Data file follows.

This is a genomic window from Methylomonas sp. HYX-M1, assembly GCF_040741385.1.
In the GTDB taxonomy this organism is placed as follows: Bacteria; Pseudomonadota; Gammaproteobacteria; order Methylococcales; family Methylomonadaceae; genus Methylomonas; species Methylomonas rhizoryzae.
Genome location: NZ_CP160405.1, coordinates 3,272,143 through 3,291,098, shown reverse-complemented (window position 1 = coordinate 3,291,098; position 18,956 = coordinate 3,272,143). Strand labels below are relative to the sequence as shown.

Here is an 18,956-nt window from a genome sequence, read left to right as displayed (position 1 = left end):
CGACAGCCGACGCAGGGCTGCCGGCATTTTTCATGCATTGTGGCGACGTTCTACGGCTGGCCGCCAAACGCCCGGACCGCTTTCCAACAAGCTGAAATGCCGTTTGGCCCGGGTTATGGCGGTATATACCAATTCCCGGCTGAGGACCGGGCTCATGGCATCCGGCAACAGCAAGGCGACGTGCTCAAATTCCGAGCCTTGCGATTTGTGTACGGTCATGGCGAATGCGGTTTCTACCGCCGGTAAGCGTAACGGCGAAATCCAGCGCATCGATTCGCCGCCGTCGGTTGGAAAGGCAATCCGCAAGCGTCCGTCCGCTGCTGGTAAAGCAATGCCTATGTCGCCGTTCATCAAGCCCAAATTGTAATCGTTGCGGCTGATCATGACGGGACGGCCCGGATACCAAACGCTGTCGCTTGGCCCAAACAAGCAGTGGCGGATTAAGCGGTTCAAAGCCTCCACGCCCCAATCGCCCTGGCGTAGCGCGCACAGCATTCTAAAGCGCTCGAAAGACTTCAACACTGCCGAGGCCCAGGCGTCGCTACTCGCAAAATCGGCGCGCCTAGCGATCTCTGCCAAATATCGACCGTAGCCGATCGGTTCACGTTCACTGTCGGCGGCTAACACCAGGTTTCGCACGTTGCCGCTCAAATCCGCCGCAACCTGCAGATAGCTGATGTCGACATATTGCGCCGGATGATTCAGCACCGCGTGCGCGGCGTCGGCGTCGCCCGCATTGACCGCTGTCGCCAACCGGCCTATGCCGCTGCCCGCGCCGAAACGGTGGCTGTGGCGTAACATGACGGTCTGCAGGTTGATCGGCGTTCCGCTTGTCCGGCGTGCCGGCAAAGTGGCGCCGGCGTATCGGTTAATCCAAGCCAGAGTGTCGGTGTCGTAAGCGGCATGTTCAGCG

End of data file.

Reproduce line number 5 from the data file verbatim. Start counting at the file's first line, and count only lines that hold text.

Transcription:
CGACAGCCGACGCAGGGCTGCCGGCATTTTTCATGCATTGTGGCGACGTTCTACGGCTGGCCGCCAAACGCCCGGACCGCTTTCCAACAAGCTGAAATGCCGTTTGGCCCGGGTTATGGCGGTATATACCAATTCCCGGCTGAGGACCGGGCTCATGGCATCCGGCAACAGCAAGGCGACGTGCTCAAATTCCGAGCCTTGCGATTTGTGTACGGTCATGGCGAATGCGGTTTCTACCGCCGGTAAGCGTAACGGCGAAATCCAGCGCATCGATTCGCCGCCGTCGGTTGGAAAGGCAATCCGCAAGCGTCCGTCCGCTGCTGGTAAAGCAATGCCTATGTCGCCGTTCATCAAGCCCAAATTGTAATCGTTGCGGCTGATCATGACGGGACGGCCCGGATACCAAACGCTGTCGCTTGGCCCAAACAAGCAGTGGCGGATTAAGCGGTTCAAAGCCTCCACGCCCCAATCGCCCTGGCGTAGCGCGCACAGCATTCTAAAGCGCTCGAAAGACTTCAACACTGCCGAGGCCCAGGCGTCGCTACTCGCAAAATCGGCGCGCCTAGCGATCTCTGCCAAATATCGACCGTAGCCGATCGGTTCACGTTCACTGTCGGCGGCTAACACCAGGTTTCGCACGTTGCCGCTCAAATCCGCCGCAACCTGCAGATAGCTGATGTCGACATATTGCGCCGGATGATTCAGCACCGCGTGCGCGGCGTCGGCGTCGCCCGCATTGACCGCTGTCGCCAACCGGCCTATGCCGCTGCCCGCGCCGAAACGGTGGCTGTGGCGTAACATGACGGTCTGCAGGTTGATCGGCGTTCCGCTTGTCCGGCGTGCCGGCAAAGTGGCGCCGGCGTATCGGTTAATCCAAGCCAGAGTGTCGGTGTCGTAAGCGGCATGTTCAGCG